The Fall/Winter 1999-2000 collection Overlook was based on Stanley Kubrick’s 1980 film The Shinning. The collection explored the psychological manifestations of haunting set in a simulated tundra. With an actual snowstorm taking place, McQueen’s eerie mannequins maneuvered an arctic plane while Kubrick’s twins, who were murdered by their father in the film adaptation, stared wrathfully at the crowd of onlookers.
“Oh, there have been some right old moments! That show, I had Miguel Adrover chucking more and more snow into the wind machine, with me shouting, ‘More snow, more, more! I want it to be like a snow-shaker!’” -- Alexander McQueen on the Overlook collection
For the Spring/Summer 2001 Asylum collection the audience sat around a mirrored cube forced to stare at themselves for a whole hour. When finally lit from inside, the cube revealed itself to be a mental-hospital holding cell. Demented girls, wearing hospital headbands and everything from extraordinary mussel-shell skirts to impossibly chic pearl-colored cocktail dresses, slithered and strutted while uselessly attempting to fly over the cuckoo's nest. There were gothic, theatrical pieces, like a dress with a miniature castle and rat posing as a shoulder pad; a top made out of a jigsaw puzzle; and a huge feathered creation with stuffed eagles suspended over the model's head, poised to attack à la Hitchcock. But amidst all the insanity, there was a cornucopia of startlingly elegant—and wearable—pantsuits, flouncy party dresses, and even a spectator pump or two.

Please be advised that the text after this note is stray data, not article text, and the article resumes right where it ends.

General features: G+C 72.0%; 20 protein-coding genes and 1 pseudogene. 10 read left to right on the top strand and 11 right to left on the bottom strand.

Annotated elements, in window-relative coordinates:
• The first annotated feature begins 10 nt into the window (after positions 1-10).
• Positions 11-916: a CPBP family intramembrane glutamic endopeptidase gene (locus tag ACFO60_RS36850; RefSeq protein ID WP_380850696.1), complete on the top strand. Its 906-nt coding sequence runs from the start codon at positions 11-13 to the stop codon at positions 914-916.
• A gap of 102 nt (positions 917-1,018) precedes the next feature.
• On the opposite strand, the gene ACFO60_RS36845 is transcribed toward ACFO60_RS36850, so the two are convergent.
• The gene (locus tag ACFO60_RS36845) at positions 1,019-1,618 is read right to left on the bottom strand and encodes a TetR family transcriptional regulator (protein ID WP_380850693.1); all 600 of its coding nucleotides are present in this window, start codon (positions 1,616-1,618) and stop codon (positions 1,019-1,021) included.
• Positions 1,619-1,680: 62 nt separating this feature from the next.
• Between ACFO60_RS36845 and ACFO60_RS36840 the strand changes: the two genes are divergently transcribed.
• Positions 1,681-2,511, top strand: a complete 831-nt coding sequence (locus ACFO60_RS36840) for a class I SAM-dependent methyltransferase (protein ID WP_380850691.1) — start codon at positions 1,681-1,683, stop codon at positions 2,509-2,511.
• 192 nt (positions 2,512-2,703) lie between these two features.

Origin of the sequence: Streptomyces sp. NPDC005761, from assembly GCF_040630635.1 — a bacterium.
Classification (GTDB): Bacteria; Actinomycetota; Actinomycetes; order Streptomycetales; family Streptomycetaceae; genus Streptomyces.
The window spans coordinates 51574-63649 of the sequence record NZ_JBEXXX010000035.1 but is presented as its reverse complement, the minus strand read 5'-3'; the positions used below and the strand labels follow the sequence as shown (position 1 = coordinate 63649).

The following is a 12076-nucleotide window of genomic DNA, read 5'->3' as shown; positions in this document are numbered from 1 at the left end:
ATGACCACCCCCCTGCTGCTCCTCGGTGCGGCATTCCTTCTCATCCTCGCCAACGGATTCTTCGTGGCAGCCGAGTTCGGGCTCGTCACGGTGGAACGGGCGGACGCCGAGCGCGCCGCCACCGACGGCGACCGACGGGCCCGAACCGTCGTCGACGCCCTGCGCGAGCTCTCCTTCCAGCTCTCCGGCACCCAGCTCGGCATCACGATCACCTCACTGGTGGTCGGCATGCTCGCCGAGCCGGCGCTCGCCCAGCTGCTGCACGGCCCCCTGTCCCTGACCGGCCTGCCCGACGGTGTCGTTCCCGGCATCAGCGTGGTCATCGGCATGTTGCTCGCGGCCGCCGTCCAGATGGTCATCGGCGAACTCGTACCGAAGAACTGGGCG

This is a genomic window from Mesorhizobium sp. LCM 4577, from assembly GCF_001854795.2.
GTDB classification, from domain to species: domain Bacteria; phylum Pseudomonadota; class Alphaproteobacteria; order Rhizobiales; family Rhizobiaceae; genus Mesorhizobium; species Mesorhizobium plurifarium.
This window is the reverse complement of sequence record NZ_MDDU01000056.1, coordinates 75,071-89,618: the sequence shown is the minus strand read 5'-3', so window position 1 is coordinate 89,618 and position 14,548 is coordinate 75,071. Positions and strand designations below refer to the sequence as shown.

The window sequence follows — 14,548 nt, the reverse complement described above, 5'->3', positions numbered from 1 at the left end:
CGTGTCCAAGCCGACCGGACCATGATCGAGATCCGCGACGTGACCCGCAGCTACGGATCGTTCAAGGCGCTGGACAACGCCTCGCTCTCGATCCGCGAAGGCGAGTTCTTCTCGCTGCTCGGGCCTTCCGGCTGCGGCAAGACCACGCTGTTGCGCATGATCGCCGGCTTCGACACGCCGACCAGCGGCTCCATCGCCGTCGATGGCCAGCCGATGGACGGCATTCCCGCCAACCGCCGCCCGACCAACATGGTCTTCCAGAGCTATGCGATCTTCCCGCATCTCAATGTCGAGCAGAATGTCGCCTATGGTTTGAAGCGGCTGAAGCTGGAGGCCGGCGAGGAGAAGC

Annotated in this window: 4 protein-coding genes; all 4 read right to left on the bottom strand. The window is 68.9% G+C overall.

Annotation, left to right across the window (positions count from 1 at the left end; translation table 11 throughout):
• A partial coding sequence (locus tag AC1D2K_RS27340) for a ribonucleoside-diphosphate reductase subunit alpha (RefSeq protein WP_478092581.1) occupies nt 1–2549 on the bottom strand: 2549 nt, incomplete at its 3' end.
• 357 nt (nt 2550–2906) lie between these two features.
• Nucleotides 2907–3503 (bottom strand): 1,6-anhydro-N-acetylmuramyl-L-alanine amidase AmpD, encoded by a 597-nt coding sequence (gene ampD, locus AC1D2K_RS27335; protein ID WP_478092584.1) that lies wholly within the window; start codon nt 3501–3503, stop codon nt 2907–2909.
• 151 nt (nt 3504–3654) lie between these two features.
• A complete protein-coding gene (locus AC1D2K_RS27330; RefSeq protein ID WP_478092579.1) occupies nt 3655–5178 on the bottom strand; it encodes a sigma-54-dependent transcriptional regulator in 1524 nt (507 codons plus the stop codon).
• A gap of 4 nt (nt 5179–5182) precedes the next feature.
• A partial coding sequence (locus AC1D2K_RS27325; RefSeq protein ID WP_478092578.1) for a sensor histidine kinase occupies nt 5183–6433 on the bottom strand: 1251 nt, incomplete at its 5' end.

How to top off such a climactic presentation? After everyone thought it was all over, another cube within the psychiatric ward-cum-runway opened up to reveal a nude Michelle Olley, her face covered by a mask, breathing through a tube, surrounded by fluttering moths. It was a truly shocking and enthralling tableau: Francis Bacon via Leigh Bowery and Lucien Freud. In a word, sublime.
“Ha! I was really pleased about that. I was looking at it on the monitor, watching everyone trying not to look at themselves. It was a great thing to do in the fashion industry—turn it back on them! God, I’ve had some freaky shows.” -- McQueen on forcing his audience to stare at their own reflection for over an hour.